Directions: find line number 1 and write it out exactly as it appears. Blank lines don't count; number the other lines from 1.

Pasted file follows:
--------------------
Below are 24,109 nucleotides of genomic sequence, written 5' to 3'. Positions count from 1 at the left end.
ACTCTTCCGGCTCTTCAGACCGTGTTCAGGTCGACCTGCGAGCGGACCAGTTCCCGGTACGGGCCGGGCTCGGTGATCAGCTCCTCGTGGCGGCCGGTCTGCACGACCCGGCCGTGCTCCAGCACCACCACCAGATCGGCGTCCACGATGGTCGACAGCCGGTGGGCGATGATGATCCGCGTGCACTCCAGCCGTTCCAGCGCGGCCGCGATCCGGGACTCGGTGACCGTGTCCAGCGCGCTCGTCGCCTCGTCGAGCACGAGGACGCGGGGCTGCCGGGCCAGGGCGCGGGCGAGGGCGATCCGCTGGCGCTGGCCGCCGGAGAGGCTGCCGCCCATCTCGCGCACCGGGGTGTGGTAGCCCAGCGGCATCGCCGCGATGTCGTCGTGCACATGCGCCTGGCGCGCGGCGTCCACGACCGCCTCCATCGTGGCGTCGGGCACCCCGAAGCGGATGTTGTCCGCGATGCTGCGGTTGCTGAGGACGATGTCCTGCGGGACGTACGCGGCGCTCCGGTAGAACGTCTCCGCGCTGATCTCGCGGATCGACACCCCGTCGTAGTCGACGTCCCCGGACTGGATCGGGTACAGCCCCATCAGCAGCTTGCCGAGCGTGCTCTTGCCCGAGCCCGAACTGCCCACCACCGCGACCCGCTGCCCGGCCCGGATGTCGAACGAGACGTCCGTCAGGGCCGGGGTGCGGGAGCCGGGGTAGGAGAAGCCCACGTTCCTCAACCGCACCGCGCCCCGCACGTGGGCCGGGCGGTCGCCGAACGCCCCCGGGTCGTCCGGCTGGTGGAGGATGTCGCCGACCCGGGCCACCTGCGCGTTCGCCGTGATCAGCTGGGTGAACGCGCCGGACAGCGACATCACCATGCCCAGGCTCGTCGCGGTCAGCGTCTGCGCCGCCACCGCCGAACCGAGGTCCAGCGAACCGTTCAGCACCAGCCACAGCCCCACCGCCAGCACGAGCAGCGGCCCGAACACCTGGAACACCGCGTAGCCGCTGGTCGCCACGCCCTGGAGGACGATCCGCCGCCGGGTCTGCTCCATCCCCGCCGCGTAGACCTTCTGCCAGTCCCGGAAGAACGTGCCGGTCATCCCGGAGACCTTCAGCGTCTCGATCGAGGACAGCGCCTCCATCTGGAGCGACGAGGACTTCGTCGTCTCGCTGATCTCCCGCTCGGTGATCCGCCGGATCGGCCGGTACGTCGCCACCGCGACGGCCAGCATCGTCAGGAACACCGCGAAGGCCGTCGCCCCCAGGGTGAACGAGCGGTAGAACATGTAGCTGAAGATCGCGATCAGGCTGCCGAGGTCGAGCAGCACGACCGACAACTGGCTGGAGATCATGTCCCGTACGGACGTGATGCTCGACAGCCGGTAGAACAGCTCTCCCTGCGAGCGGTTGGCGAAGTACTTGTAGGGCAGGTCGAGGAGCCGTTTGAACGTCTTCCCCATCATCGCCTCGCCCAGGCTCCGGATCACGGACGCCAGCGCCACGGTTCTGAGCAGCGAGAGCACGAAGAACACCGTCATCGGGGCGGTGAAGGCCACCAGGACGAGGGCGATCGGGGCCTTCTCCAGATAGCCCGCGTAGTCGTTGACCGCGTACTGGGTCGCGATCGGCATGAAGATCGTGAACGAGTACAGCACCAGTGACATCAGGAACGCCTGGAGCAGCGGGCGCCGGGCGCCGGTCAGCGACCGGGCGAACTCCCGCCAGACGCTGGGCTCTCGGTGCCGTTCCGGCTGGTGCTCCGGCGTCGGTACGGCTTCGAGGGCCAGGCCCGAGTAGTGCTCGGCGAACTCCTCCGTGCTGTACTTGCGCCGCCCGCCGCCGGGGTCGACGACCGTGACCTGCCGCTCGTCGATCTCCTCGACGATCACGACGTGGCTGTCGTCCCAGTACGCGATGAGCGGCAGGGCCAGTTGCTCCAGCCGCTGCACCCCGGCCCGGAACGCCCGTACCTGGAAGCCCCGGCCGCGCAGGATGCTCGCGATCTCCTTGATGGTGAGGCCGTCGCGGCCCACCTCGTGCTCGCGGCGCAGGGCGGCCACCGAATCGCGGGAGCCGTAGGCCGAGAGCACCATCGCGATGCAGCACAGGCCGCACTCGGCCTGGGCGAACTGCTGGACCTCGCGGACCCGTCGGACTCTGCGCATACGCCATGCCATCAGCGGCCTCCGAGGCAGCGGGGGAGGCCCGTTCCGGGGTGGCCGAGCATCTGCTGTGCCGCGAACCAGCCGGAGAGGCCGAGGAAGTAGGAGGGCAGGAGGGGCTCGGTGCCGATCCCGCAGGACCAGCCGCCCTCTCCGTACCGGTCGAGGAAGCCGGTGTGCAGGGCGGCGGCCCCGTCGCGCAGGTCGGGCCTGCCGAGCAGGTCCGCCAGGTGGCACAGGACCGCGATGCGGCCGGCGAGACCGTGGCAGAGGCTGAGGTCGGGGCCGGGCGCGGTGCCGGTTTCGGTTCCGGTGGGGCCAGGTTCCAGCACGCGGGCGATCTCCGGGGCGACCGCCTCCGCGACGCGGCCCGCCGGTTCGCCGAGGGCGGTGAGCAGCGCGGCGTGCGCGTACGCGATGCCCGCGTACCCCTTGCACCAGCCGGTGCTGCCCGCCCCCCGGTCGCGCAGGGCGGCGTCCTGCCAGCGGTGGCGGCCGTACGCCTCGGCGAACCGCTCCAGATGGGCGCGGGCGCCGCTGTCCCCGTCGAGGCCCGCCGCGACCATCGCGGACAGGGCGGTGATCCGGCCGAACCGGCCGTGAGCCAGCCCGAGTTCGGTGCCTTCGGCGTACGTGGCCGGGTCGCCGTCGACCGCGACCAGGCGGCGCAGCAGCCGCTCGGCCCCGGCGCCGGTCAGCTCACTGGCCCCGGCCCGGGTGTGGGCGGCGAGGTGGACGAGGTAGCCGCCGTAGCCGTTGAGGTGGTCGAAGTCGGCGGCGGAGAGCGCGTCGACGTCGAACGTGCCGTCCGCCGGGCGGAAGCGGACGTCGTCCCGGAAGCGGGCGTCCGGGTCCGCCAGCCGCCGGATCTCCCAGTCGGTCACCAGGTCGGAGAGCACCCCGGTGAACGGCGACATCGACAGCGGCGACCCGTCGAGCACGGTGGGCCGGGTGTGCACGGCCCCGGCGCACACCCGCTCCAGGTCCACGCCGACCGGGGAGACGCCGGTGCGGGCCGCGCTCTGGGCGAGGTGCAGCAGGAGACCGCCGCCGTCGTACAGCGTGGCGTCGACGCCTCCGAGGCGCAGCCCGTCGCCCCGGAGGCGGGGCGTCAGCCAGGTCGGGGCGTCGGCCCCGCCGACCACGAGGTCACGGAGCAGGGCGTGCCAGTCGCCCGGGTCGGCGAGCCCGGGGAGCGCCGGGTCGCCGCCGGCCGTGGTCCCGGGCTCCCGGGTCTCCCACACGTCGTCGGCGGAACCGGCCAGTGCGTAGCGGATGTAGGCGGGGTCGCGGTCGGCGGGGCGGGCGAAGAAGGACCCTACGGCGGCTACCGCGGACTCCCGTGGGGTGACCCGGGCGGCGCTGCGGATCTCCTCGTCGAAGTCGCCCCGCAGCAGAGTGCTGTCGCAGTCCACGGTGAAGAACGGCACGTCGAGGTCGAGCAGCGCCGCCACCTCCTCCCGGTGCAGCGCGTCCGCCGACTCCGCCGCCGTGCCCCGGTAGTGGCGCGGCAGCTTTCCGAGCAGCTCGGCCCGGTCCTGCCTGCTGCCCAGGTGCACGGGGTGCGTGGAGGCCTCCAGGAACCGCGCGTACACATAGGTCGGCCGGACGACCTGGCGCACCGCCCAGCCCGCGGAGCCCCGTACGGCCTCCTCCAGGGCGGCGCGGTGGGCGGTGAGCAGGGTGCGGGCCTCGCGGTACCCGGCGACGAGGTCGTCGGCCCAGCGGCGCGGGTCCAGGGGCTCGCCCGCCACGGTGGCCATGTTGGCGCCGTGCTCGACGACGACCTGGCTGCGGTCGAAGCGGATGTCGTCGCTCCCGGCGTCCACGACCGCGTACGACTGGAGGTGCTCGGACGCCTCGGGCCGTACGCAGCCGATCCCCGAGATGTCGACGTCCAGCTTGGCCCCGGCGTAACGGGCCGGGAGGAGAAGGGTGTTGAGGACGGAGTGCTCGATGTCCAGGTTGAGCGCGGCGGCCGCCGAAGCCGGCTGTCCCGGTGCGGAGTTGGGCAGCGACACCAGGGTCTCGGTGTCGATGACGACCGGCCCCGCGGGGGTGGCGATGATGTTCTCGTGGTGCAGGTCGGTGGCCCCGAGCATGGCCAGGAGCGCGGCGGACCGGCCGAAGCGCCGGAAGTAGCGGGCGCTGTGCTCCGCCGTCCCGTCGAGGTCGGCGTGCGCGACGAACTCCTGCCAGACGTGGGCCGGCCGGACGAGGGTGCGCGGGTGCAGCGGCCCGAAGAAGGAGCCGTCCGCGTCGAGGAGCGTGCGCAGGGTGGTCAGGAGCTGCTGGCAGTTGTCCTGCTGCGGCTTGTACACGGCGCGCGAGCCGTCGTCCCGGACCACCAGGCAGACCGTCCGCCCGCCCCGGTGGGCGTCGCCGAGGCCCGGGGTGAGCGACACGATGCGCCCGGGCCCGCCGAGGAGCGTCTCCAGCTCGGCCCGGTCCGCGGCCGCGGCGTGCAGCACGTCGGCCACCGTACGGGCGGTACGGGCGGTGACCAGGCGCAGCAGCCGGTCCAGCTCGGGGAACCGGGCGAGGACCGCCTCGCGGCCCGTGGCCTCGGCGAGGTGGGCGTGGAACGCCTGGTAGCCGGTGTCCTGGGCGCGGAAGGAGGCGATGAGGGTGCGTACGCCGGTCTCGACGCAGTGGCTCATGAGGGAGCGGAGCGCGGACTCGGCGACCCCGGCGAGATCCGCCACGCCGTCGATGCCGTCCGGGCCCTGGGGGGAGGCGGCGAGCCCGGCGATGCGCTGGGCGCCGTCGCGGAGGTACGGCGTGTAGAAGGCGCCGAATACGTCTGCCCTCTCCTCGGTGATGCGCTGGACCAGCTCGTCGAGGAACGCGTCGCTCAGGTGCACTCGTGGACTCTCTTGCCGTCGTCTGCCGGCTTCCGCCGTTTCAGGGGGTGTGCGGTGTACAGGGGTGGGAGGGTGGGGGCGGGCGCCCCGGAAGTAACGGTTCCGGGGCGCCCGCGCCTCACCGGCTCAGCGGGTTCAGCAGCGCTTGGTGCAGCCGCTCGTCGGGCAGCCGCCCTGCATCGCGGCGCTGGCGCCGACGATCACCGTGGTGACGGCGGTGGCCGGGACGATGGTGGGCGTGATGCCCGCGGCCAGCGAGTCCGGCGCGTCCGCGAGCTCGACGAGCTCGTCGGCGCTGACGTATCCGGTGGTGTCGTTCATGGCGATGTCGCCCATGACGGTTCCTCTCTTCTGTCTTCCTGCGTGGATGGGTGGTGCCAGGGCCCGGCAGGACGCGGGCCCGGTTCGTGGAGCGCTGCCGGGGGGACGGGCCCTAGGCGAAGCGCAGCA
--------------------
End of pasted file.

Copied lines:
Below are 24,109 nucleotides of genomic sequence, written 5' to 3'. Positions count from 1 at the left end.